Scientists Develop Powerful Cancer-Fighting Weapon , Cancer is one of the major global public health problems and is caused by abnormal cell proliferation.

Scientists Develop a New, Powerful Cancer-Fighting Weapon

A plant immune protein has recently been found to enable widespread anti-tumor responses by alleviating micro-RNA deficiency, which provides a powerful weapon against cancer, according to research conducted recently by a team of scientists led by Researcher Du Peng of Peking University School of Life Sciences. Micro-RNA(miRNA) has been considered closely related to carcinogenesis. Mammalian mature miRNA double stranded with 2-nt 3’ terminal overhang can be recognized and loaded by Argonaute (AGO) to form RNA Induced Silencing Complex (RISC) to regulate the expression of target genes. Powerful Cancer-Fighting Weapon, In fact, dose reduction of global miRNA is considered to be one of the causes of cancer. Different from miRNA, siRNA is derived from double-stranded RNA substrates synthesized by different RNA-dependent RNA polymerases (RDR). RDR1-dependent siRNA in plants is one of the unique core molecular immune response pathways especially involved in antiviral immune response. Hence, Prof Peng’s team aims to carry out plant genetic engineering based on plant RDR1 in mammals from the difference between animal and plant immune systems and study its application in translational medicine. Professor Du Peng’s team recently published their findings in the journal Cell, which introduces that miRNA isomers that cannot effectively bind to the 1-nt-shorter 3′ends of the AGO2 complex are widely accumulated in different samples of human primary cancers and cancer cell lines. RDR1, as ectopically expressed plant immune protein, modifies these double-stranded free miRNA isomers of AGO2 through its single nucleotide tailing, to reactivate the defective miRNA pathway and specifically block the cycle of cancer cells in solid tumors and leukemia. Firstly, the RDR1 protein inhibits the proliferation of cancer cells by targeting the cell cycle.

The authors cloned the RDR1 gene respectively from Arabidopsis (At) and rice (Os) into a lentivirus vector induced by Dox and verified its successful ectopic expression in mammalian cells. At the molecular level, Gene Set Enrichment Analysis (GSEA) based on RNA-seq showed that RDR1 in At and Os could interfere with cycle processes in all cancer cell lines, while it had no significant effect in non-cancer control cells. The authors believe that RDR1 is an exogenous tumor suppressor which can specifically target and interfere with the cycle process in cancer cells without influencing non-cancer cells. RDR1 in At and Os has broad-spectrum and specific inhibition of cancer cell proliferation while having no effect on non-cancer cell lines. Secondly, 3’- terminal short 1-nt miRNA isomers are widely accumulated in a variety of tumors. Powerful Cancer-Fighting Weapon, The authors proposed that plant RDR1 can inhibit cell cycle and proliferation by increasing global miRNA expression to specifically recover miRNA deficiency in cancer cells through knockdown and AGO2-CLIP of key components of the miRNA pathway. And through systematic analysis of the published miRNA sequencing data and the miRNA sequencing of AGO2-IP, the authors suggest that it is not so effective and stable for the abnormal short 1-nt double-stranded miRNA isomer to enter into AGO2 in cancer cells, so it may be related to the reduction of miRNA dose in different tumors. Thirdly, RDR1 repairs miRNA isomers in cancer by single nucleotide tailing. Through biochemical experiments in vitro, the authors directly proved that rAtRDR1 could modify single-stranded miRNA and double-stranded miRNA with 1-nt or 2-nt overhang by 3’ terminal single nucleotide, but could not modify double-stranded miRNA with flat ends. The authors also proved that RDR1 with nucleotide transferase activity can modify the short 1-nt double-stranded miRNA isomers isolated from AGO2 by a single nucleotide, so as to restore their loading efficiency to AGO2, and finally repair the defective miRNA pathway in cancer.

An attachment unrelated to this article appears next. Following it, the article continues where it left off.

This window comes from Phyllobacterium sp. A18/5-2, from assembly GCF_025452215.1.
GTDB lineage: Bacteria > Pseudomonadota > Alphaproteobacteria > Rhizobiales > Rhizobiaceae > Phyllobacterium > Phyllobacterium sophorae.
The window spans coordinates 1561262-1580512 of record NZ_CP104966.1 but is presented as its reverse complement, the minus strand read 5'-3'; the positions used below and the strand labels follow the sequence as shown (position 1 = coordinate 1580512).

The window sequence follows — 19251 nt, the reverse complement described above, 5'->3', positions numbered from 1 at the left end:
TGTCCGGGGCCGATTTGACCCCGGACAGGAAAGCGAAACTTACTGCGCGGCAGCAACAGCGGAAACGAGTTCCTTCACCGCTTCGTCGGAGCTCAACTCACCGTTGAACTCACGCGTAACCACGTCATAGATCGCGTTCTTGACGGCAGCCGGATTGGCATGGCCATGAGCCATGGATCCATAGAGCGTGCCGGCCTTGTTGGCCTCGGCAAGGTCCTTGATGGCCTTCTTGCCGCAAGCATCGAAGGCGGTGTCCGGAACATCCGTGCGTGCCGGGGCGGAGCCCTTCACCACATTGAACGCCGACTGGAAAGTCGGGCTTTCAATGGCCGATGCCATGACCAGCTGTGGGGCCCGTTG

Source: This news is originally published by scitechdaily

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